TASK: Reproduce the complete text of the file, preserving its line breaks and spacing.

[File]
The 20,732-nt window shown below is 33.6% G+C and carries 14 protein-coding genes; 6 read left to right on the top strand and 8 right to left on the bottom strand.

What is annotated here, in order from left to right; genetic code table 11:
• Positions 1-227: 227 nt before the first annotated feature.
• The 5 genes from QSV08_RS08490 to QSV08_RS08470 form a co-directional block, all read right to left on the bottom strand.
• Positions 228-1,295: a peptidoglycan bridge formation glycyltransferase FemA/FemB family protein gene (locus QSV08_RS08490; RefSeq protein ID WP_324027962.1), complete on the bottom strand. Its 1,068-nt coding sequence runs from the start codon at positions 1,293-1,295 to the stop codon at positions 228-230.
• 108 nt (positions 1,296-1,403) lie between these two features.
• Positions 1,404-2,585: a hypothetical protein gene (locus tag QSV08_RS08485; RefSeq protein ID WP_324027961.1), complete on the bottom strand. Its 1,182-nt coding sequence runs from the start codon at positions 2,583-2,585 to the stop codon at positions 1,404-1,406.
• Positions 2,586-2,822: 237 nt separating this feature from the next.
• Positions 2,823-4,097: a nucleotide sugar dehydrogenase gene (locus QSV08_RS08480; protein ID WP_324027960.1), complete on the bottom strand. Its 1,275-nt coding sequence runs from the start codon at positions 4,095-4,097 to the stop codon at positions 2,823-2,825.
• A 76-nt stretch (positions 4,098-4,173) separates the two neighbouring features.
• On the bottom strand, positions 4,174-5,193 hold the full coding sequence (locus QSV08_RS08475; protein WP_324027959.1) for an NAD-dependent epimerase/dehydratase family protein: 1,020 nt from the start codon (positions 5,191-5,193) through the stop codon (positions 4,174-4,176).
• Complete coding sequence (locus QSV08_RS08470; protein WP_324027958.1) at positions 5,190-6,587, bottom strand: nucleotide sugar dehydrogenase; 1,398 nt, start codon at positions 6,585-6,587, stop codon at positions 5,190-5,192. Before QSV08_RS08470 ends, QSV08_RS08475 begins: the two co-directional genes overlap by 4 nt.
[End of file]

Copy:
The 20,732-nt window shown below is 33.6% G+C and carries 14 protein-coding genes; 6 read left to right on the top strand and 8 right to left on the bottom strand.

What is annotated here, in order from left to right; genetic code table 11:
• Positions 1-227: 227 nt before the first annotated feature.
• The 5 genes from QSV08_RS08490 to QSV08_RS08470 form a co-directional block, all read right to left on the bottom strand.
• Positions 228-1,295: a peptidoglycan bridge formation glycyltransferase FemA/FemB family protein gene (locus QSV08_RS08490; RefSeq protein ID WP_324027962.1), complete on the bottom strand. Its 1,068-nt coding sequence runs from the start codon at positions 1,293-1,295 to the stop codon at positions 228-230.
• 108 nt (positions 1,296-1,403) lie between these two features.
• Positions 1,404-2,585: a hypothetical protein gene (locus tag QSV08_RS08485; RefSeq protein ID WP_324027961.1), complete on the bottom strand. Its 1,182-nt coding sequence runs from the start codon at positions 2,583-2,585 to the stop codon at positions 1,404-1,406.
• Positions 2,586-2,822: 237 nt separating this feature from the next.
• Positions 2,823-4,097: a nucleotide sugar dehydrogenase gene (locus QSV08_RS08480; protein ID WP_324027960.1), complete on the bottom strand. Its 1,275-nt coding sequence runs from the start codon at positions 4,095-4,097 to the stop codon at positions 2,823-2,825.
• A 76-nt stretch (positions 4,098-4,173) separates the two neighbouring features.
• On the bottom strand, positions 4,174-5,193 hold the full coding sequence (locus QSV08_RS08475; protein WP_324027959.1) for an NAD-dependent epimerase/dehydratase family protein: 1,020 nt from the start codon (positions 5,191-5,193) through the stop codon (positions 4,174-4,176).
• Complete coding sequence (locus QSV08_RS08470; protein WP_324027958.1) at positions 5,190-6,587, bottom strand: nucleotide sugar dehydrogenase; 1,398 nt, start codon at positions 6,585-6,587, stop codon at positions 5,190-5,192. Before QSV08_RS08470 ends, QSV08_RS08475 begins: the two co-directional genes overlap by 4 nt.